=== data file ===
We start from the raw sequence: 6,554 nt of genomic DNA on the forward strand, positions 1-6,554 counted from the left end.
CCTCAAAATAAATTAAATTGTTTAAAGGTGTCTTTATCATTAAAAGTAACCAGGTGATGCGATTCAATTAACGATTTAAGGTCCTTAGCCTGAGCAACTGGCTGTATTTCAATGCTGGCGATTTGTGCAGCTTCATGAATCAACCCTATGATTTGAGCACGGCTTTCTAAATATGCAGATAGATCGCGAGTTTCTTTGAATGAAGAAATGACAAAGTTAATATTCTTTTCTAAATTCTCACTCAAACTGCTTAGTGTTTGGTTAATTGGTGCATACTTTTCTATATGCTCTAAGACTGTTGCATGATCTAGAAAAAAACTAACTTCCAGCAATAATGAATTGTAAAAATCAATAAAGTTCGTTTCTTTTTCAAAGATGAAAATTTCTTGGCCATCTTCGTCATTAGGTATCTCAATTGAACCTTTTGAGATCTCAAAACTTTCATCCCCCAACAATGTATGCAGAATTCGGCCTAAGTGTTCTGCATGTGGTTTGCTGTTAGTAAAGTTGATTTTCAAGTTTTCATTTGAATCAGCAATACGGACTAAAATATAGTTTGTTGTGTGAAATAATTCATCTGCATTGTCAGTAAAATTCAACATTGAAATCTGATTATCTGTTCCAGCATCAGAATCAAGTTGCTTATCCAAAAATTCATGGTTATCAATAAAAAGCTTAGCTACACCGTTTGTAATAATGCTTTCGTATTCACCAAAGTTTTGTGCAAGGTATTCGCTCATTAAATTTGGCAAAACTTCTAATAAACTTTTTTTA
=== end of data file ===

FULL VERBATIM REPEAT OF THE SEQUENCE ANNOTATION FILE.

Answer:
We start from the raw sequence: 6,554 nt of genomic DNA on the forward strand, positions 1-6,554 counted from the left end.
CCTCAAAATAAATTAAATTGTTTAAAGGTGTCTTTATCATTAAAAGTAACCAGGTGATGCGATTCAATTAACGATTTAAGGTCCTTAGCCTGAGCAACTGGCTGTATTTCAATGCTGGCGATTTGTGCAGCTTCATGAATCAACCCTATGATTTGAGCACGGCTTTCTAAATATGCAGATAGATCGCGAGTTTCTTTGAATGAAGAAATGACAAAGTTAATATTCTTTTCTAAATTCTCACTCAAACTGCTTAGTGTTTGGTTAATTGGTGCATACTTTTCTATATGCTCTAAGACTGTTGCATGATCTAGAAAAAAACTAACTTCCAGCAATAATGAATTGTAAAAATCAATAAAGTTCGTTTCTTTTTCAAAGATGAAAATTTCTTGGCCATCTTCGTCATTAGGTATCTCAATTGAACCTTTTGAGATCTCAAAACTTTCATCCCCCAACAATGTATGCAGAATTCGGCCTAAGTGTTCTGCATGTGGTTTGCTGTTAGTAAAGTTGATTTTCAAGTTTTCATTTGAATCAGCAATACGGACTAAAATATAGTTTGTTGTGTGAAATAATTCATCTGCATTGTCAGTAAAATTCAACATTGAAATCTGATTATCTGTTCCAGCATCAGAATCAAGTTGCTTATCCAAAAATTCATGGTTATCAATAAAAAGCTTAGCTACACCGTTTGTAATAATGCTTTCGTATTCACCAAAGTTTTGTGCAAGGTATTCGCTCATTAAATTTGGCAAAACTTCTAATAAACTTTTTTTA